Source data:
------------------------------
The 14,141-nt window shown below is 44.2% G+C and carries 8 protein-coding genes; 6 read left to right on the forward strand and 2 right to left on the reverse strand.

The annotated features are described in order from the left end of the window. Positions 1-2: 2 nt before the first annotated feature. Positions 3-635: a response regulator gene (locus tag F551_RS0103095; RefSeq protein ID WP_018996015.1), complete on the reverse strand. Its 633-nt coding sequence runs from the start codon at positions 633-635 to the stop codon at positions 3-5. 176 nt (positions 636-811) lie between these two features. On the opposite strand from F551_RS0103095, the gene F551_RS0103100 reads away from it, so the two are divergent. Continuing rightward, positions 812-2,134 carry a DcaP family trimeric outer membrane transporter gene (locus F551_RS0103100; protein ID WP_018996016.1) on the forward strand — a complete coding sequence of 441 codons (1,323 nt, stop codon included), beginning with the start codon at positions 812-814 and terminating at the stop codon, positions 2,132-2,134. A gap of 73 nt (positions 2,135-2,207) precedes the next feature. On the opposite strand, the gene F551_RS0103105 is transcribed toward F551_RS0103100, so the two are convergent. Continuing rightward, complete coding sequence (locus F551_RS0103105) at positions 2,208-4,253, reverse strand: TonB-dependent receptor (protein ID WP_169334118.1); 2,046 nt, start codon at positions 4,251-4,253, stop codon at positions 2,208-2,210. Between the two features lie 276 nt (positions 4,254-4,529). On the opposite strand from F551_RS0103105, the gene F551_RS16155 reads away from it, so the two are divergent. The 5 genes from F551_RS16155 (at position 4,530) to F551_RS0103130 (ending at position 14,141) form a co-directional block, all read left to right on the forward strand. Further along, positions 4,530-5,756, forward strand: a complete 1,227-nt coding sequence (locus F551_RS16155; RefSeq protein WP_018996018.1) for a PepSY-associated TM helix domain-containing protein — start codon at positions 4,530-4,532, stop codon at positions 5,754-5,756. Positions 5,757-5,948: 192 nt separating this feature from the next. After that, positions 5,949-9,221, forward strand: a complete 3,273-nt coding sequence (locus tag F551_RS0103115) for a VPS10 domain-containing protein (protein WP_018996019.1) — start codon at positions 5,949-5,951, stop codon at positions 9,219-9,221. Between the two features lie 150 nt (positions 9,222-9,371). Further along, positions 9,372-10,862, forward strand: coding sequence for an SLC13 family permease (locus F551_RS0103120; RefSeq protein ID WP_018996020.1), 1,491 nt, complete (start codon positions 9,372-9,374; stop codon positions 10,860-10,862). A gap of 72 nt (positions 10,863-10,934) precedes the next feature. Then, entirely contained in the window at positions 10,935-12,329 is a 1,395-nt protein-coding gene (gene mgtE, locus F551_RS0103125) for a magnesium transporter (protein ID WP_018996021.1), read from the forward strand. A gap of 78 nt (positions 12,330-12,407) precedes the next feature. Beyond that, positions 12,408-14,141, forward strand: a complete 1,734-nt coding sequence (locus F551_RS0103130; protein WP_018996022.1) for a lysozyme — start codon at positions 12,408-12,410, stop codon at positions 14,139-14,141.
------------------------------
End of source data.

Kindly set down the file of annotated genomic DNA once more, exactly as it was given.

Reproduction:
The 14,141-nt window shown below is 44.2% G+C and carries 8 protein-coding genes; 6 read left to right on the forward strand and 2 right to left on the reverse strand.

The annotated features are described in order from the left end of the window. Positions 1-2: 2 nt before the first annotated feature. Positions 3-635: a response regulator gene (locus tag F551_RS0103095; RefSeq protein ID WP_018996015.1), complete on the reverse strand. Its 633-nt coding sequence runs from the start codon at positions 633-635 to the stop codon at positions 3-5. 176 nt (positions 636-811) lie between these two features. On the opposite strand from F551_RS0103095, the gene F551_RS0103100 reads away from it, so the two are divergent. Continuing rightward, positions 812-2,134 carry a DcaP family trimeric outer membrane transporter gene (locus F551_RS0103100; protein ID WP_018996016.1) on the forward strand — a complete coding sequence of 441 codons (1,323 nt, stop codon included), beginning with the start codon at positions 812-814 and terminating at the stop codon, positions 2,132-2,134. A gap of 73 nt (positions 2,135-2,207) precedes the next feature. On the opposite strand, the gene F551_RS0103105 is transcribed toward F551_RS0103100, so the two are convergent. Continuing rightward, complete coding sequence (locus F551_RS0103105) at positions 2,208-4,253, reverse strand: TonB-dependent receptor (protein ID WP_169334118.1); 2,046 nt, start codon at positions 4,251-4,253, stop codon at positions 2,208-2,210. Between the two features lie 276 nt (positions 4,254-4,529). On the opposite strand from F551_RS0103105, the gene F551_RS16155 reads away from it, so the two are divergent. The 5 genes from F551_RS16155 (at position 4,530) to F551_RS0103130 (ending at position 14,141) form a co-directional block, all read left to right on the forward strand. Further along, positions 4,530-5,756, forward strand: a complete 1,227-nt coding sequence (locus F551_RS16155; RefSeq protein WP_018996018.1) for a PepSY-associated TM helix domain-containing protein — start codon at positions 4,530-4,532, stop codon at positions 5,754-5,756. Positions 5,757-5,948: 192 nt separating this feature from the next. After that, positions 5,949-9,221, forward strand: a complete 3,273-nt coding sequence (locus tag F551_RS0103115) for a VPS10 domain-containing protein (protein WP_018996019.1) — start codon at positions 5,949-5,951, stop codon at positions 9,219-9,221. Between the two features lie 150 nt (positions 9,222-9,371). Further along, positions 9,372-10,862, forward strand: coding sequence for an SLC13 family permease (locus F551_RS0103120; RefSeq protein ID WP_018996020.1), 1,491 nt, complete (start codon positions 9,372-9,374; stop codon positions 10,860-10,862). A gap of 72 nt (positions 10,863-10,934) precedes the next feature. Then, entirely contained in the window at positions 10,935-12,329 is a 1,395-nt protein-coding gene (gene mgtE, locus F551_RS0103125) for a magnesium transporter (protein ID WP_018996021.1), read from the forward strand. A gap of 78 nt (positions 12,330-12,407) precedes the next feature. Beyond that, positions 12,408-14,141, forward strand: a complete 1,734-nt coding sequence (locus F551_RS0103130; protein WP_018996022.1) for a lysozyme — start codon at positions 12,408-12,410, stop codon at positions 14,139-14,141.